What began as a curiosity in a few architectural sites resulted in something
much larger. Over the past five years, David has visited over 600
architectural landmarks in the Midwest and Northeast, exploring the
works of those including Wright, Pei and Eero Saarinen. He did much
of his research while a student at Hamilton High School, where he was
a National Merit Scholar, Tandy Scholar and Wal-Mart Scholar. He has
accomplished all of this in spite of having Lamellar Ichthyosis, a rare
and energy-consuming skin condition. About his condition he says, “It
has caused me to realize my limitations but also to strive with my best
efforts." For his application to MIT, David was asked to write his own
question and then answer it.
Aesthetics and Calculus – MIT
David’s Question: Describe how such seemingly different subjects such as
aesthetics and calculus can be integrated (pun intended) to exemplify a
larger pattern of interrelated creative and applied thought. Include obscure
but pertinent references to Heisenberg, conga drums, Maurice Ravel, the
history of German Literature and Alden B. Dow when applicable.
A principal characteristic that exemplifies my essay is that the question is
more important than the answer, especially when the question requires
thinking outside the box.
This topic is based on my research presentation, The Aesthetics of Calculus
1, which I found extremely interesting as a discovery process. The mathematical
analysis tools of calculus can be applied to the artistic elements of
life including photography, visual art, architecture and music. The relations
described by calculus functions are crucial to a true comprehension of
photography, technical aspects that allow for enhanced artistic expression
within the realm of light and optics, media which allow us to visualize and
appreciate the realm of visual art.
Stimulating and intricate works of art can be created from the math topics
of topology, fractal geometric regression (an example of which I discovered
in a math contest problem) and general aesthetic proportion. Especially meaningful to me are the examples I analyzed in the field of architecture in
which hyperbolic functions of structural caternaries, hyperbolic paraboloid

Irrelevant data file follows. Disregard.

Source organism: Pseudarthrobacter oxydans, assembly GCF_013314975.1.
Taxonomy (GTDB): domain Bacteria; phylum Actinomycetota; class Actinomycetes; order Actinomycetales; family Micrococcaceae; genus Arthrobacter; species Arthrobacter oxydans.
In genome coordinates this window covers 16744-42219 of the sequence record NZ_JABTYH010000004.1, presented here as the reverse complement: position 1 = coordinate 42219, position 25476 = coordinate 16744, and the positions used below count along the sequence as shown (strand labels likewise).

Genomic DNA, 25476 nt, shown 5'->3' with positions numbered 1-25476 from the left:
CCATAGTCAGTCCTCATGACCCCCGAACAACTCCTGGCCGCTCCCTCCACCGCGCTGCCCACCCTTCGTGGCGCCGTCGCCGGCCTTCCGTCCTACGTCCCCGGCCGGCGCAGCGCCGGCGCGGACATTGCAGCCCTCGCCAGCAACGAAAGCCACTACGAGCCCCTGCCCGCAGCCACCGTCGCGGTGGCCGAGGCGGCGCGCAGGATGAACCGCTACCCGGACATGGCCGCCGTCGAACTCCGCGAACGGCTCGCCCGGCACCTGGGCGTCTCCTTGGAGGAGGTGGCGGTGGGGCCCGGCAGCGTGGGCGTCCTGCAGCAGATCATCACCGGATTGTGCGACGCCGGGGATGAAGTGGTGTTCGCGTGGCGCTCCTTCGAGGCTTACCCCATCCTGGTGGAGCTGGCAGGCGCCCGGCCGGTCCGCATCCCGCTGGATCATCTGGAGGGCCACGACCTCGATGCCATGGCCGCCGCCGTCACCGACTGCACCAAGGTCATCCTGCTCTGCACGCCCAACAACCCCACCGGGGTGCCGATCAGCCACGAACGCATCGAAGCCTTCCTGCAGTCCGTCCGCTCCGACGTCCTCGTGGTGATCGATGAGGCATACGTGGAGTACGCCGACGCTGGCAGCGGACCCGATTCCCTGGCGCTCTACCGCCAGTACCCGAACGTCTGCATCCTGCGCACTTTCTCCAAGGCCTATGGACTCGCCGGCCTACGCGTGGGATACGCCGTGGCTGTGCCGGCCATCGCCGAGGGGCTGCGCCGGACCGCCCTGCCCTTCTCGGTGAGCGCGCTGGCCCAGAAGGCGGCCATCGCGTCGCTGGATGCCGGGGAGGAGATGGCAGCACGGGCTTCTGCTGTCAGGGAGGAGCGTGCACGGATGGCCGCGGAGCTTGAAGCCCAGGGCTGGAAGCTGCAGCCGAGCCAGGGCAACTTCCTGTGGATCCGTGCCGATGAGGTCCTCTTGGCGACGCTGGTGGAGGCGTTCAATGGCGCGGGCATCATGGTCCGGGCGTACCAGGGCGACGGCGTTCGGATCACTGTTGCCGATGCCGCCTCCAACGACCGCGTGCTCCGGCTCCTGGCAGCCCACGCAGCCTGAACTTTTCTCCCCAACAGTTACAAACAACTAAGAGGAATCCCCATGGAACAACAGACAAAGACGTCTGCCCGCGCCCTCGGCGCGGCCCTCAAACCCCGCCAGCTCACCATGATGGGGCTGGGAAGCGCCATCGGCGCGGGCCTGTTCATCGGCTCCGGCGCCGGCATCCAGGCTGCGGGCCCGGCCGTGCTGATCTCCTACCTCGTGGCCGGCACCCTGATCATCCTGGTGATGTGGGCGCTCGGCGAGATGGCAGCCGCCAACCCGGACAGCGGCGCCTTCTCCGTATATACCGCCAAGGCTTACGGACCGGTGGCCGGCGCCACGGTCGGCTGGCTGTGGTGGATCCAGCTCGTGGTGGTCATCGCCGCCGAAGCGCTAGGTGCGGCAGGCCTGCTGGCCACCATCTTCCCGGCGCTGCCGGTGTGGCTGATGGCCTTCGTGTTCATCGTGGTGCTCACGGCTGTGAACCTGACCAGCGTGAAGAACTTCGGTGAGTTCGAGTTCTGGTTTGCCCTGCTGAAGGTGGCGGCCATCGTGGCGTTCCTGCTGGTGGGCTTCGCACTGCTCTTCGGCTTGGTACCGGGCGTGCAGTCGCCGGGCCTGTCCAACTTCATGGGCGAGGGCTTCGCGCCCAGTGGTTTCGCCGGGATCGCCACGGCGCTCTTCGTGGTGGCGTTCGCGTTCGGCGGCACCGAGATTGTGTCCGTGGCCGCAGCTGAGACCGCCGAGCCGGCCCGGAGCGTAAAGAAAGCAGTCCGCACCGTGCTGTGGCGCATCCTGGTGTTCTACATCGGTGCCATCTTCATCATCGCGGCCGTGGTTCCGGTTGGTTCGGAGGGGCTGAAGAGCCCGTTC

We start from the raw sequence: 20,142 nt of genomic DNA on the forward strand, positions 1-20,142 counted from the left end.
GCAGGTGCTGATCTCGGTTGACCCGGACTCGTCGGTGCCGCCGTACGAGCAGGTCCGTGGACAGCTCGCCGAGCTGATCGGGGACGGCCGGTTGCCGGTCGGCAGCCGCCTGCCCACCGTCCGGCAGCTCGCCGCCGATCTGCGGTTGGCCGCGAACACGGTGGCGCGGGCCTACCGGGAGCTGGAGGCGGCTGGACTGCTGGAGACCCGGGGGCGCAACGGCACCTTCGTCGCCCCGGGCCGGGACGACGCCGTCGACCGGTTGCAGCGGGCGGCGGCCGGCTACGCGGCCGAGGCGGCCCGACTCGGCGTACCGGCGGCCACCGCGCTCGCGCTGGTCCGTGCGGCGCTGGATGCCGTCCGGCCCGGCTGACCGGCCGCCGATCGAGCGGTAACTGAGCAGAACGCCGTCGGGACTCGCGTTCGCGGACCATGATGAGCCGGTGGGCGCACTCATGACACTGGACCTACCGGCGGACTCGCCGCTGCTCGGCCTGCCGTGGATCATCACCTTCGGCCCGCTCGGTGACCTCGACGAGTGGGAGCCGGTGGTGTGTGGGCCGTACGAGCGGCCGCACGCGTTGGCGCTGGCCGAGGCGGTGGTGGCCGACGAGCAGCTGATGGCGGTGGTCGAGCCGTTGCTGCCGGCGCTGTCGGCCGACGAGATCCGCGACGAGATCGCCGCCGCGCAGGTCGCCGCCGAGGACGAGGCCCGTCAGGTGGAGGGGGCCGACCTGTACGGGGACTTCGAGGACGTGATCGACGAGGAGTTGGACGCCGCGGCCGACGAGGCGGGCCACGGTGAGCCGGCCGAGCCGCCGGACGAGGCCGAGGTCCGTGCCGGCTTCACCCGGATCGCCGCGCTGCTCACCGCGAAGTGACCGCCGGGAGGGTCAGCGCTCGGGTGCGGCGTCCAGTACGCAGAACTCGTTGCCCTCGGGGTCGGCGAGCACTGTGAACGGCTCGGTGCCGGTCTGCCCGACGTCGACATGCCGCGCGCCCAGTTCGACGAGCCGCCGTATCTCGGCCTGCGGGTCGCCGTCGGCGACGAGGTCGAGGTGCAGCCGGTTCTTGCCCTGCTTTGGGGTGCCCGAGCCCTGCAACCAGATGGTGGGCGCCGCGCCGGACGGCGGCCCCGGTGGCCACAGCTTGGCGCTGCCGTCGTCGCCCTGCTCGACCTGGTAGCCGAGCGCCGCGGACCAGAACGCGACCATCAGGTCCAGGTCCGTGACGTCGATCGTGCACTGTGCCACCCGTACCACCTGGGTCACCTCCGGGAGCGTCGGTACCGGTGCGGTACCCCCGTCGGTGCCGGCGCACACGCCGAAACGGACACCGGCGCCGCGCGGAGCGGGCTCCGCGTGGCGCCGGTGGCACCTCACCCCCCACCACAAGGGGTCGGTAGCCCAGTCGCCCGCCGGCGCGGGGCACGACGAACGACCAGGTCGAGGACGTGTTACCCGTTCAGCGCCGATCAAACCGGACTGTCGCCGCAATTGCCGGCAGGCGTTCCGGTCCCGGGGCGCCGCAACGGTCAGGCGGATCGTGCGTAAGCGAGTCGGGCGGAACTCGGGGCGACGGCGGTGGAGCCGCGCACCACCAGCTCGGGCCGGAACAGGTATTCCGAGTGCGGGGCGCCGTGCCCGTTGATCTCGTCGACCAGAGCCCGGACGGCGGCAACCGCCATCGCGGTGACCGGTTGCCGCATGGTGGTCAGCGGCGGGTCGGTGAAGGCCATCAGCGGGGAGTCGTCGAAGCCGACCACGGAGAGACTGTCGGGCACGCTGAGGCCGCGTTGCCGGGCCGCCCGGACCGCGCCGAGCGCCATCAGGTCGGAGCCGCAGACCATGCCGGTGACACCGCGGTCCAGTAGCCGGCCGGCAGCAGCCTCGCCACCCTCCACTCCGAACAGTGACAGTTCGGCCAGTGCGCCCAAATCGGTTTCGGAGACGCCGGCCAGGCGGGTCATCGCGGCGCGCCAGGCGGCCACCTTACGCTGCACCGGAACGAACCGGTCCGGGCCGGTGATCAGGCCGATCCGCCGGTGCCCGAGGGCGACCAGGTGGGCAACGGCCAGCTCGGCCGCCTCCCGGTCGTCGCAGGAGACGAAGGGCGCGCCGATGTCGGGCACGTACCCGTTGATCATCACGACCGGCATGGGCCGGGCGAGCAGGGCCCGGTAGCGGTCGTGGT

concrete marvels and other unit-based geometric works by Alden B. Dow,
F.L. Wright and Santiago Calatrava. Finally, I explored the mathematical descriptions
of waves for musical instruments, such as organ pipe lengths and
the volume of wood that allows percussive resonance in conga drums.
This independent research has helped me to clarify that I want to pursue an
education that will allow me to enrich an understanding not only of scientific analysis, but also of the aesthetic creative development. This mathematical
learning has caused me to enjoy such hobbies as photography
and (almost concert-level) piano even more because I can appreciate the
principles supporting them, such as the complex harmony of compositions
by Maurice Ravel. I have learned that architecture best integrates many
different elements of art, music, engineering, history and math to create
a more efficient and beautiful environment to benefit the people who live
and work with these buildings. Therefore, the intellectual environment
of MIT best encompasses the knowledge to pragmatically accomplish the
creative problem-solving for building people up through their architectural
Why This Essay Succeeded
Good essays demonstrate how a student sees his or her fit with the
college. Without beating you over the head, David shows his match
with MIT. This college seeks students who are talented in fields like
mathematics and who can relate their book learning to the real world.
Wouldn’t you agree David has demonstrated he is MIT material? We
certainly believe the admission officers did.
College Admission Essays - College Admission Essays